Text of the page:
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Monday, July 18, 2011

Could it be kakorrhaphiophobia?

(The author is an Organisational Development Practitioner)

The article on what motivates people to work has drawn a lot of excitement among the readers. There was an acknowledgement of the fact that many people are driven by various factors to work. This week, I want to dwell on a rather common drive factor for many people. As much as many workers are driven by positive forces, there are those who are driven by negative pressure. One such factor is kakorrhaphiophobia.

According to, kakorrhaphiophobia is an intense, irrational fear of failure or defeat. The person coping with this phobia may fear failure in every single aspect of their life and may feel that they must constantly prove themselves as being better, more able and more competent than others. A kakorrhaphiophobic individual may aggressively compete with peers, family members, co-workers and may obsessively seek acknowledgment of their achievements. This morbid fear of failure can consume the phobic person’s every thought.

The fear of defeat far out matches the drive for success. In every engagement, a person suffering from this condition exerts pressure on himself as they seek not to fail. They are very keen on their relationships with other people and are always on the lookout for possible sabotage by the other workmates. The fear of failure is so deeply rooted that they read malice in most cases when a coworker fails to deliver results as expected. This makes them very strict in their management of people and resources since they would rather lose people than lose the project goals.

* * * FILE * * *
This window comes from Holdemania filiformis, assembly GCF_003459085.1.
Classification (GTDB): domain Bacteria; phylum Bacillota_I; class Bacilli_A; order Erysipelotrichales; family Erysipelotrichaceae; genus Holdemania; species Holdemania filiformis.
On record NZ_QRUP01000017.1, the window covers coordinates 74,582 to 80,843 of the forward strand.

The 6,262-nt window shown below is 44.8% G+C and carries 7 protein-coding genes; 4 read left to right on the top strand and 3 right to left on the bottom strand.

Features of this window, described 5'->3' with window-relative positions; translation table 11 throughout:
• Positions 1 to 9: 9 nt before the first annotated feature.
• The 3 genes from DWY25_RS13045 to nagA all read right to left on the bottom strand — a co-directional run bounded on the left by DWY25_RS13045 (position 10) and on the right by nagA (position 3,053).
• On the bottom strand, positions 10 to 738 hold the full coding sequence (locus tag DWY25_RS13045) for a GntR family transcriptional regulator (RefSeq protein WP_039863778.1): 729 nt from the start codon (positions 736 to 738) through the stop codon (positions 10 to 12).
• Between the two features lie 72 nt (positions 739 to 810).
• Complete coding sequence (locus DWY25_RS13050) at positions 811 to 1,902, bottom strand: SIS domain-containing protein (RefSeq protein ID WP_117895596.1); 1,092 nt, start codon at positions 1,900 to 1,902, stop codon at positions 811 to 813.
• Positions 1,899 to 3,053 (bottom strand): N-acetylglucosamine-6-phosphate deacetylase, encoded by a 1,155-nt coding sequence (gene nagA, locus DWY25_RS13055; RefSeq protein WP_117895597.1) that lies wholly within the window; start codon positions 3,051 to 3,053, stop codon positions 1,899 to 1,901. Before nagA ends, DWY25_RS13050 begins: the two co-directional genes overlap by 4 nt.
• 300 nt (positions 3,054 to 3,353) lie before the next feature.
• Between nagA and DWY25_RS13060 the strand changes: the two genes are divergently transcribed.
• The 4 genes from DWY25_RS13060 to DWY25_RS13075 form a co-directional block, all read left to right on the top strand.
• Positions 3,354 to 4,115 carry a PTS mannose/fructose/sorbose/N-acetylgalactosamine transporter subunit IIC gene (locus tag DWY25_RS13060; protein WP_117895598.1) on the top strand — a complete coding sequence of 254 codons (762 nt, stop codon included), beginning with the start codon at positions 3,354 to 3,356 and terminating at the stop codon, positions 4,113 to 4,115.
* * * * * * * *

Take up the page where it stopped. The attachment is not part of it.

Working with people driven by the fear of failure can a strenuous task. It becomes almost impossible to please them. The achievement of results has to be beyond average. Average performance is categorized as failure hence it is never enough until full targets are met as initially prescribed. A kakorrhaphiophobic staff exerts undue pressure not only on themselves but on others. They seek to work for longer hours, not for their love of their job but for fear of not attaining certain marks. To this end, they subconsciously vilify staff who leave the office promptly as they label such practice as a deliberate attempt to sabotage their efforts especially if they are in positions of supervision and management.

There is intense competition for recognition and fight for space by staff being accelerated by fear of failure. They increasingly consider the success of other people as an indication of their own failure. They hence find it difficult to celebrate the success of other people and are quick to find fault with every excellent performance of other people. This makes other staff perceive them as negativists and pessimists. The competition can get so intense that if not well managed, it can generate into a physical fight.

On the flip side, persons who harbor such a fear could on occasions propagate failure for other staff so that their star shines. To such people, if they have to fail, they have to be in the company of other people. It is not acceptable to fail alone. They have to drag other people into the failure picture when they realize it is inevitable. This leads to strained relations at the office as blame is passed to persons who least played a role in the failure of a project. 


  1. the article is very interesting. I think most people have encountered such colleagues in their work place. Didn't know it could have such a long title.

    I wonder if the person with the phobia is aware or can be made aware of it and as one is almost paranoid how they can be approahed.

    Now that there is a name to it is there a cure? Intervention?

    keep informing us.

  2. Vous avez de bons points il, c'est pourquoi j'aime toujours verifier votre blog, Il semble que vous etes un expert dans ce domaine. maintenir le bon travail, Mon ami recommander votre site.

    Mon francais n'est pas tres bon, je suis de l'Allemagne.

    Mon blog:
    Meilleur taux ou Rachat De Credit pass

  3. It is true that this a real challenge many people face with no clue of the way out. The first step is to find out whether you could actually be suffering from this phobia. Only then can you seek the way out. There is no single way out out...the response depends on the manifestation and extent of the phobia.


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